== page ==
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The following is a recent decision made by NCAT.

Quinones v Council of the Law Society of New South Wales [2023] NSWCATOD 43

Date of Decision: 3 April 2023. Decision amended on 4 May 2023 and 30 May 2023

On 3 April 2023, the New South Wales Civil and Administrative Tribunal (Tribunal) published a decision in proceedings that a solicitor, Ms Joseline Quinones, commenced to seek a review of the disciplinary findings and orders that the Professional Conduct Committee of the Council of the Law Society of New South Wales (PCC) resolved to make against her.

In summary, the PCC:

  • found Ms Quinones guilty of unsatisfactory professional conduct (UPC) on the basis that she failed to pay a barrister’s invoice and failed to pay it within the specified time period, failed to hold money in trust for payment of a barrister’s fees and failed to advise her client of certain of the barrister’s costs agreements; and
  • made orders reprimanding Ms Quinones, requiring her to undertake further education and requiring her to apologise to the complainant (i.e. the barrister).

The Tribunal:

  • upheld the PCC’s UPC finding (at [30]);
  • upheld the PCC’s resolutions to reprimand Ms Quinones and to require her to complete further legal education (at [38]); and
  • varied the PCC’s resolution to require Ms Quinones to apologise to the complainant by ordering that Ms Quinones was not required to provide the apology. This was because, as at the date of the hearing, Ms Quinones had resolved her dispute with the complainant and the Council of the Law Society of New South Wales submitted that an apology was no longer warranted (at [35] and [38]).

With respect to the conduct for which the Tribunal agreed the Applicant was guilty of UPC, the Tribunal held:

“[28] It is clear that “wilful or persistent refusal to pay counsel’s fees can amount to professional misconduct on the part of a solicitor”: Re Robb (1996) 134 FLR 294 at 310; Law Society of NSW v Davidson [2007] NSWADT 264. 


[30] Here, the Solicitor failed to remedy her personal obligation to pay the Complainant’s fees for a period of over three years. She did so in the context of also failing to seek to have Complainant’s fees assessed within the 12 months provided for her to take that course, set out in ss 198(3)-(4) of the Uniform Law (Solicitor’s affidavit of 28/10/2022 at par 7). She also failed to pay the sum of $4,400 that he never disputed, within the time required by the Complainant’s invoice or to make a substantial payment in an amount properly reflecting the ultimately compromised amount of the fees in a timely way. In the circumstances, that conduct constituted unsatisfactory professional conduct, as eventually conceded by the Solicitor …”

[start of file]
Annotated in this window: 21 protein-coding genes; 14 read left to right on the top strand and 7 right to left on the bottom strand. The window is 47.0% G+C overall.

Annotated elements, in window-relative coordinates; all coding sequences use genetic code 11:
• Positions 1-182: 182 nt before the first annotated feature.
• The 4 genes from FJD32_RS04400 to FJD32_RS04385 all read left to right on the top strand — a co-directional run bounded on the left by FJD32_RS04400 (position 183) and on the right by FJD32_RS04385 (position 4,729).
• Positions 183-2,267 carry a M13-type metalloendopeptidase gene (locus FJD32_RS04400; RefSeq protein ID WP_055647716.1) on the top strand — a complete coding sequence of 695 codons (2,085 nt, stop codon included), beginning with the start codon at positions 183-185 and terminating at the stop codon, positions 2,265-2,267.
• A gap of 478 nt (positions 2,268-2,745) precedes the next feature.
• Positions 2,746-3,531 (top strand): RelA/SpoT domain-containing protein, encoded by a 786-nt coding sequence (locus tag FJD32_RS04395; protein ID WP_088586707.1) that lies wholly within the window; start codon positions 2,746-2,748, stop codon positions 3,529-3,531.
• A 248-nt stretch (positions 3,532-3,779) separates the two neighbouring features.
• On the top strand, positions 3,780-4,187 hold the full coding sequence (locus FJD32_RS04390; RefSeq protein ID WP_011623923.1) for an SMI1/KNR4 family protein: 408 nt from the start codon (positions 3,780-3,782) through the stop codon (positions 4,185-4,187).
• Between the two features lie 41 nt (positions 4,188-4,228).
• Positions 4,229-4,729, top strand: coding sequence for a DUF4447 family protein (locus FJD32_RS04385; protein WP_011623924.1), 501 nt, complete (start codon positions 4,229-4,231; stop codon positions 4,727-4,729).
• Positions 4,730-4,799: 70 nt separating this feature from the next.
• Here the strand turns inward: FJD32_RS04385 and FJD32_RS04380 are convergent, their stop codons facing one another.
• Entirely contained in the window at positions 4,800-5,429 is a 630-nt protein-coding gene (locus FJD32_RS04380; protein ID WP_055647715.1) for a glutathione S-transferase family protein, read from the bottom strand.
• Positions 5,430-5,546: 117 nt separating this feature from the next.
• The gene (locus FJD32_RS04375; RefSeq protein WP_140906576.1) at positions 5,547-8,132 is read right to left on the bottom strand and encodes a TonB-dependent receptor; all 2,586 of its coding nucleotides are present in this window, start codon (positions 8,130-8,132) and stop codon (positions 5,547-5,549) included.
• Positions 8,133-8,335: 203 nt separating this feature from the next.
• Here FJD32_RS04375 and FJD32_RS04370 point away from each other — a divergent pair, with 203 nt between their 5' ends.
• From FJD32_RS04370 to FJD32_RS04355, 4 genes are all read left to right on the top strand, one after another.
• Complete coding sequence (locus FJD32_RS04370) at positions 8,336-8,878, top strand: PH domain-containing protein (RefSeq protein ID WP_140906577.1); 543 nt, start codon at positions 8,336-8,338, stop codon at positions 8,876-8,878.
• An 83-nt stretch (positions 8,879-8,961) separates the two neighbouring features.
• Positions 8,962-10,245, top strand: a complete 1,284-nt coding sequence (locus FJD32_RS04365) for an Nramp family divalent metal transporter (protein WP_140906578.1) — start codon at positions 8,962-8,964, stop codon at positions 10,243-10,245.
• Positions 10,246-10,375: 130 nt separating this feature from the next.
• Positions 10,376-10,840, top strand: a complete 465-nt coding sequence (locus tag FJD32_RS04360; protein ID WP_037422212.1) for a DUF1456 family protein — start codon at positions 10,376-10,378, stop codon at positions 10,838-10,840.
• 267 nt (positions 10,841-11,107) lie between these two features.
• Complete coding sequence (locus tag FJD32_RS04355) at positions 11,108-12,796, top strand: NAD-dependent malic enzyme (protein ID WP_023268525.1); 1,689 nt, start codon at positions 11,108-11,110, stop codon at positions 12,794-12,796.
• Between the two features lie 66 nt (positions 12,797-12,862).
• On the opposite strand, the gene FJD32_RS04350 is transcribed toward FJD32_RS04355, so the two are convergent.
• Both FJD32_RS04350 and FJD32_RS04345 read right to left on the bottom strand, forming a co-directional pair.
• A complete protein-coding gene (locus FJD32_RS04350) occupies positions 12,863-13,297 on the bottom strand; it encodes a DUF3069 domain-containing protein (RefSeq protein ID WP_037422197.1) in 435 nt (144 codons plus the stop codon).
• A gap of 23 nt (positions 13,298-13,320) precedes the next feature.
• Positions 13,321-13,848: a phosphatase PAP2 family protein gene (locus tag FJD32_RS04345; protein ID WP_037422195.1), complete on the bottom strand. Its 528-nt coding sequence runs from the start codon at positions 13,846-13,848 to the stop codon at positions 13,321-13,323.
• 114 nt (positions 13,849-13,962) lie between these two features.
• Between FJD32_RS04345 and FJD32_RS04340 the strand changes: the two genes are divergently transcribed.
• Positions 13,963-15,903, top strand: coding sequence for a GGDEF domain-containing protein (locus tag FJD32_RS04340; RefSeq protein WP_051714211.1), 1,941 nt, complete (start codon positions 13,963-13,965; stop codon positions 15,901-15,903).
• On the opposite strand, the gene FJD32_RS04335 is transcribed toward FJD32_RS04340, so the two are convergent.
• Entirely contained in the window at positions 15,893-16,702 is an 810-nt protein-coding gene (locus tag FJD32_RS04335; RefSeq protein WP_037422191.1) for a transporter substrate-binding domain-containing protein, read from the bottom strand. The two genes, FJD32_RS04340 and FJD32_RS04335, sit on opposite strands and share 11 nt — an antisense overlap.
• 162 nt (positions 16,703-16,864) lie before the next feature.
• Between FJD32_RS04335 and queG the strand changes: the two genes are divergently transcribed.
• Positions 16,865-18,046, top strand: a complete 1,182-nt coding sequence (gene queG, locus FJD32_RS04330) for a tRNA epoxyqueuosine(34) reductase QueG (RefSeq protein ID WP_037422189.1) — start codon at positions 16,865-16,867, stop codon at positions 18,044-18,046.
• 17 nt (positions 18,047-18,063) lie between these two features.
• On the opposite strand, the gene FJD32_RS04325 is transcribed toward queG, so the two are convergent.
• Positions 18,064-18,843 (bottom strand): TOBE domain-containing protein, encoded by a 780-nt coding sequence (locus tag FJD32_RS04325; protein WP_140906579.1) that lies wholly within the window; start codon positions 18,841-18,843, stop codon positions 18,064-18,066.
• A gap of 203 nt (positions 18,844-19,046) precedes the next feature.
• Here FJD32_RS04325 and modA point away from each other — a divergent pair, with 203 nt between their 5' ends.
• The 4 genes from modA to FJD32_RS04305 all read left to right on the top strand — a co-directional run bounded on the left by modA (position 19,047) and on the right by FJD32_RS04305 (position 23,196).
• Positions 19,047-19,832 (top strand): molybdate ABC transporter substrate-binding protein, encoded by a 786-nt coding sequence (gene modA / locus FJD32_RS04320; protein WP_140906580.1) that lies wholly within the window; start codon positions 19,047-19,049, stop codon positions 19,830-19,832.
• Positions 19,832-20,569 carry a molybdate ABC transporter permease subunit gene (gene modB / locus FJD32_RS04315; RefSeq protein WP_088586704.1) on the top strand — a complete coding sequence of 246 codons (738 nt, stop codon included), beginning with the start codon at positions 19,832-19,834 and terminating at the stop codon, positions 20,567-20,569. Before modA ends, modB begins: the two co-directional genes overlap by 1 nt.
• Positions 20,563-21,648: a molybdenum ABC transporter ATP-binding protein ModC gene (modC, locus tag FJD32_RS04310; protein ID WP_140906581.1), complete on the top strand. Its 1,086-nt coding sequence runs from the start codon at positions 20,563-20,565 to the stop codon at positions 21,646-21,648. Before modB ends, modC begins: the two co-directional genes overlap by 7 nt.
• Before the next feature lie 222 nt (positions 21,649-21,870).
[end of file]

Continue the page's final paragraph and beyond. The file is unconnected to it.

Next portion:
Interestingly, with respect to the issue of a solicitor’s obligation to pay a barrister’s fees, the Tribunal held:

“[24] As is clear from the Uniform Law and the Conduct Rules, the earlier position of long-standing, that a solicitor was personally responsible to protect counsel for their fees and counsel could only seek their fees from the solicitor, has been modified by statute: Kenna v Lloyd [2021] NSWSC 1294 citing Petselis v Tatarka [2019] VSC 8.  

[25] Solicitors who are responsible to pay counsel’s fees are also able to avail themselves of the ability to have counsel’s fees assessed, providing they do so within the stipulated time. 

[26] In those circumstances, we do not agree that it constituted inappropriate conduct by the Solicitor worthy of disciplinary proceedings to have failed to pay the Complainant’s invoice, simpliciter, or even to have failed to do so in the time stipulated by the invoice. Nor do we think it is necessarily inappropriate conduct to fail to take monies into trust for counsel’s fees, where the solicitor has not sought to absolve themselves from personal responsibility for those fees, even if the solicitor has accepted a contractual obligation to do so. Had the solicitor sought to absolve themself from personal responsibility for payment of fees and then failed to comply with a contractual obligation to ensure sufficient monies to cover the proposed fees were collected into trust, different findings may be warranted.” 

With respect to the Committee’s finding that the Applicant failed to advise her client of the Complainant’s costs agreements, the Tribunal held:

“[27] In respect of a failure to advise the client of the Complainant’s cost agreements, that aspect of the Complaint was not pressed in submissions in the hearing before us and there is insufficient evidence to make a definitive finding this occurred.” 

Prepared by: Ashleigh Trezise

Settled by: Clifford Flax